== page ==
In contrast to his initial vice-like clasp on 'control', Eddie appears to gradually lose his grasp on both control of his household and his sanity. The change in dynamics when Marco and Rodolpho enter his household is evident when Marco lifts the chair over Eddis's head; Eddie appears to lose what Miller refers to as his "iron control". Miller portrays Marco as quiet yet perceptive; a man of action. Marco tends to evaluate situations, pausing before speaking, indicating that he is prudent and vigilant. Miller creates Eddie's flaw through his similarity to Marco. Both Marco and Eddie are hard-working and are both commanding leaders. The paradox of the two dominant males in a single household induces both tension and concealed conflict. This flaw provokes Eddie's yearning for control and respect to the point where it is an obsession. Miller enhances the 'silent conflict' for authority though stage direction. Marco lifts the chair "like a weapon over Eddie's head", which causes Eddie's grin to vanish as he "absorbs his look". It is evident that Marco is displaying his physical prowess, cautioning Eddie in his conflict for supremacy in the household. Miller utilises Marco as metaphor for Eddie's fate; Eddie is powerless in relation to his fate. The chair held "as a weapon" symbolises Eddie's future punishment and inexorable verdict. Eddie's failure to accept fate and his determination to bout his fate ultimately leads to his death and downfall.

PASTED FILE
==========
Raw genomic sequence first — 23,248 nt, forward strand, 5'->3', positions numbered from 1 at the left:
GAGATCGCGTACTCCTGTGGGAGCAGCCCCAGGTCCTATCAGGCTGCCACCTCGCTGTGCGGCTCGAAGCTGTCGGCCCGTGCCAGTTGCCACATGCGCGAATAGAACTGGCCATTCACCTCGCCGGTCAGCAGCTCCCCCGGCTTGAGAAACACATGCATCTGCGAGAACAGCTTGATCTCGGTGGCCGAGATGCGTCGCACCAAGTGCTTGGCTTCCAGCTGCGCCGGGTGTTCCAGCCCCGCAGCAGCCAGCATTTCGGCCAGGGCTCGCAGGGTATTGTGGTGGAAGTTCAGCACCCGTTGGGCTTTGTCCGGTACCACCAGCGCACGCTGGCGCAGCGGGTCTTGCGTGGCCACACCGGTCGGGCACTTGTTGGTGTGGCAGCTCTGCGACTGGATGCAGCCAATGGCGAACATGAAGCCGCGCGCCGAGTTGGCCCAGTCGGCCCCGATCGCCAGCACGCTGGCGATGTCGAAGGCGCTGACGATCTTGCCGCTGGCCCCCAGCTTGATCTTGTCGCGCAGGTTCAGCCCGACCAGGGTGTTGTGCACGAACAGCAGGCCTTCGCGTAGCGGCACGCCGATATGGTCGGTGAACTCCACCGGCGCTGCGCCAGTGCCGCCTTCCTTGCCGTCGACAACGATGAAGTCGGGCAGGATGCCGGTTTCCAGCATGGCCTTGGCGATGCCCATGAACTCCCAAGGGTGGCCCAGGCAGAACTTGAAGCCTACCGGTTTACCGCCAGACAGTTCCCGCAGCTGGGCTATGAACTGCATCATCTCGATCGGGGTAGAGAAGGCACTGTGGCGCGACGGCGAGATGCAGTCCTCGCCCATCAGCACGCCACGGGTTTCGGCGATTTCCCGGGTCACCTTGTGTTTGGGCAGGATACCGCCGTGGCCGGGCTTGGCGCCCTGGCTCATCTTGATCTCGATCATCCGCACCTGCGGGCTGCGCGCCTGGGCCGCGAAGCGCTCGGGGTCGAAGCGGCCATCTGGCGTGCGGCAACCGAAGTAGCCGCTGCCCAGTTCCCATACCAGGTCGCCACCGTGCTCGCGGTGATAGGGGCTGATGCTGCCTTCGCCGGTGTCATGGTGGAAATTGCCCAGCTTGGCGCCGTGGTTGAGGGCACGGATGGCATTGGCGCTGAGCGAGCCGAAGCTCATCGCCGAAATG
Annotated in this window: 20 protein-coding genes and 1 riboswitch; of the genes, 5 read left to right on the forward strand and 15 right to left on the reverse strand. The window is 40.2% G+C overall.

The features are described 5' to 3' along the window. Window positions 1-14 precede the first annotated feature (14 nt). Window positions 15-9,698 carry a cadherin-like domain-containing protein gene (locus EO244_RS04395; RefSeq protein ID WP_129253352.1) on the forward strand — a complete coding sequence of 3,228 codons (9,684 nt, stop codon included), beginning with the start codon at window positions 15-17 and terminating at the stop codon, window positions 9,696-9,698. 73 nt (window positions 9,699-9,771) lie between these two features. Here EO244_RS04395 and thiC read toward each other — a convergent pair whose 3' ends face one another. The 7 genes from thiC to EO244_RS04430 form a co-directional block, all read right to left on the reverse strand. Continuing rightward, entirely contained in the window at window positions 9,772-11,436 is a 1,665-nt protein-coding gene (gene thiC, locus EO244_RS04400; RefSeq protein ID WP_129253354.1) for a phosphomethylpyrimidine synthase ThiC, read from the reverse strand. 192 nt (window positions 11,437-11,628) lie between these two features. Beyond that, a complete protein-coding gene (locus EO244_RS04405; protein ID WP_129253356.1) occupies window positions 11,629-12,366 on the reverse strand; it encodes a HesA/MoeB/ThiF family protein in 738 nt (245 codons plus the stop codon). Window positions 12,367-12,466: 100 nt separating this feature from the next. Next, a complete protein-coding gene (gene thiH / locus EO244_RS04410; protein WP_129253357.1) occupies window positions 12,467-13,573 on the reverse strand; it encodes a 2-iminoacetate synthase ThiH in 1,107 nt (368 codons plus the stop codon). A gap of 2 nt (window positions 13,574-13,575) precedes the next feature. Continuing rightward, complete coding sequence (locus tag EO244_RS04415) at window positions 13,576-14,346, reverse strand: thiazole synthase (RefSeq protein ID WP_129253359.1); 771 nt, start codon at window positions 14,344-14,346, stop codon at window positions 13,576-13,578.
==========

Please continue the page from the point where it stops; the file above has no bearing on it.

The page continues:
Furthermore, Eddie seems descend into lunacy. Miller displays this loss of sanity through Eddie's 'rape' of Rodolpho's dignity. Eddie attempts to show Catherine how a 'real man kisses' by kissing both Rodolpho and Catherine. Shocking the 1955 audience, Milller choreographs the near incestuous kiss followed by same-sex kiss to challenge the audience to judge Eddie Carbone. Eddie further invokes the notion of judgement when he further Through Eddie's actions of breaking his community code, rape of Rodolpho's dignity and his actions of 'taking' Catherine, the audience lose their sympathy for Eddie. Miller enhances the weight of Eddie's actions through contrast. Miller composes his scenes to juxtapose the temperament of Rodolpho and Catherine's true love and gentle dialogue to the shocking scene; arguably the climax of the play. Miller's usage of stage direction combined with nuances of homosexual and incestuous molestation give the playwright the sense of drama and tension. Miller contrasts Catherine's compliant and submissive attitude seen throughout the book to her anger and revolt against Eddie when he kisses Rodolpho. Catherine even acts to the extent of shouting of "I'll kill you" when Eddie kisses Rodolpho, illustrating the commencement of her gradual movement from her dependency on Eddie; Eddie's kiss acts as a catalyst to the process of her conversion to dependency. While Catherine appears not to be greatly angered when Eddie kisses her, she "tears at Eddie's face" and threatens to kill him in anger when he kisses Rodolpho. Miller has exhibited Catherine's love towards Rodolpho through her strong reaction to Rodolpho's kiss. Catherine appears to supersede her own regard with Rodolpho's, confirming the mellowness of their love as displayed in the dialogue prior to Eddie's arrival. Miler composes A View from the Bridge to prompt the audience to judge through Alfieri. In the extended scenes of action and drama, the audience tend to overlook that Alfieri is narrating the entire play.